Saturday, February 24, 2018

Judges Kathy Delgado (third from the left) and Donna Schmalberger of Denver are given Pendleton blankets at Putt’s restaurant in Crow Agency during their Monday visit to the Crow Reservation. Looking on are Crow Chief Judge Leroy Not Afraid (left) and Associate Judge Sheila Not Afraid.Gaynell Real Bird, child and family specialist, speaks to Colorado visitors on the importance of talking to social workers “on the ground” at her office in the Bureau of Indian Affairs.Chief Judge Leroy Not Afraid leans in to emphasize that the Indian Child Welfare Act “is the law” from his court chambers in Crow Agency.

Protecting what is sacred

Crow Tribe hosts cross-state meeting on American Indian child welfare
For Dennis Bighair, Crow tribal children are sacred. As such, the tribe’s former chief judge would like to keep them from being adopted off-reservation and away from their people.
“If you mistreat them, you’re going to have misfortune,” Bighair said. “That’s where we are today.”
Sheldon Spotted Elk, director of Indian child welfare for Casey Family Programs, has a goal Bighair can get behind – halving the number of children in foster care by 2020. The Casey Family Programs website states the organization, based in Seattle, is the largest U.S. “foundation focused on safely reducing the need for foster care,” with $2.2 billion in assets to draw upon.
To help move toward a reduction in foster care, Spotted Elk invited members of the Colorado court system to meet with Crow judges, Bureau of Indian Affairs specialists and other tribal officials. In addition to Spotted Elk, 10 visitors attended from the Denver area to listen, ask questions and learn.
“We’ll have a better understanding of where children are,” said Ginger Goes Ahead, court administrator for the Crow Judicial Branch. “They’ll have a better understanding of tribal sovereignty [and] our ability to keep children within our Crow families.”
This “ability” stems from the Indian Child Welfare Act of 1978, a federal law passed in response to a significant number of American Indian children being sent into foster care by public and private agencies. Priority for adoptive placement is now given to a member of the child’s extended family, other members of the child’s tribe and other American Indian families.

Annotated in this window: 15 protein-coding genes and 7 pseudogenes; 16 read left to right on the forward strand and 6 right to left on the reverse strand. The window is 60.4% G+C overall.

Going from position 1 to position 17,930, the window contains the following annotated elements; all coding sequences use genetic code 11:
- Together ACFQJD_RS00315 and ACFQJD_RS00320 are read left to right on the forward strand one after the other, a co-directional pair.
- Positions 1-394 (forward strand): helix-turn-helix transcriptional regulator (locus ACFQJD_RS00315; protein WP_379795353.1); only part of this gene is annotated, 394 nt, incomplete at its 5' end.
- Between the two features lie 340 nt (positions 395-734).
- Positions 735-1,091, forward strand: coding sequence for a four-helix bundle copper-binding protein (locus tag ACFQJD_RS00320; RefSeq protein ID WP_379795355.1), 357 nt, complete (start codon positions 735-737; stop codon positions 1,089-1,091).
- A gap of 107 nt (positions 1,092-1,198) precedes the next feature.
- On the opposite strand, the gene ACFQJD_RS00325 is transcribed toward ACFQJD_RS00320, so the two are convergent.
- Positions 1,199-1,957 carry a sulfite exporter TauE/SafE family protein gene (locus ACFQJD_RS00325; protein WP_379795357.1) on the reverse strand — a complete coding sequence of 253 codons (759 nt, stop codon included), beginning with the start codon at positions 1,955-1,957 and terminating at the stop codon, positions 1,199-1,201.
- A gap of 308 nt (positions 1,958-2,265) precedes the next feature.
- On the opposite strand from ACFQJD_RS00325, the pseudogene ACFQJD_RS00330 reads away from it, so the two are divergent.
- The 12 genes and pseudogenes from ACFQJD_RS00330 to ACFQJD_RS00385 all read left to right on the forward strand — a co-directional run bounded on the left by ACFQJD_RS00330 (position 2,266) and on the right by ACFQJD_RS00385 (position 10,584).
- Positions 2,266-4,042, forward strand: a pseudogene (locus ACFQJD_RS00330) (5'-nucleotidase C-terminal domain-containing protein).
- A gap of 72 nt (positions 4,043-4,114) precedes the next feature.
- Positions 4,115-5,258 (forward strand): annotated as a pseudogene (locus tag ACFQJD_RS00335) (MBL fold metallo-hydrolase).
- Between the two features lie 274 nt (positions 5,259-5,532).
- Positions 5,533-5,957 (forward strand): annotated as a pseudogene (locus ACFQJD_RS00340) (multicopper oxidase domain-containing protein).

“ICWA is an integral policy framework on which tribal child welfare programs rely,” the National Indian Child Welfare Association website states. “However, as is the case with many laws, proper implementation of ICWA requires vigilance, resources and advocacy.”
American Indians make up an estimated 6.5 percent of the Montana population, according to state records. Spotted Elk said young tribal members represent about 40 percent of the state’s foster children – more than six times what would be proportional to their demographic numbers.
As for why more American Indian children are adopted proportionally, Spotted Elk said, “There are a lot of moving parts to that. I don’t have a direct, easy answer.” One factor to consider, he continued, was the possible effects of historical trauma to the Native population through white settlers’ attempted “genocide of the American Indian.”
Cross-cultural judgments, he said, could also prove problematic.
“The vast majority of these cases are neglect cases – not abuse cases, those are the minority of cases in the child welfare system,” Spotted Elk said. “When a culture is defining what the other culture [believes to be] neglect, there’s that cultural relativism. It’s hard to define and play by another culture’s rules.” 
Monday on the Crow Reservation was the first day of the Colorado court officials’ tour, followed by a trip to the Northern Cheyenne Reservation, and the Rosebud and Oglala Sioux reservations in South Dakota.
Kathy Delgado, a district court judge in Adams County, Colo., said the trip is teaching her “just how important culture is [and] how important relationships are” in the area. Delgado wants to start a court in the fall based off of ICWA. 
“I wanted to meet some tribal judges who perhaps I will be dealing with in the future,” Delgado said. “I recognize that every tribe has its own culture and its own identity, so it was important for me to separate the various tribes on this trip.”
If she encounters an ICWA case regarding a Crow tribal member in the near future, Delgado will most likely be working with Chief Judge Leroy Not Afraid, who gave the opening address at the courthouse chambers.
“We’re getting the message out there that the law is the law,” he told Delgado and Judge Donna Schmalberger of Denver Juvenile Court. “We set the tone, your honors. We set the example for other agencies and other branches of government.”
For more information on ICWA, visit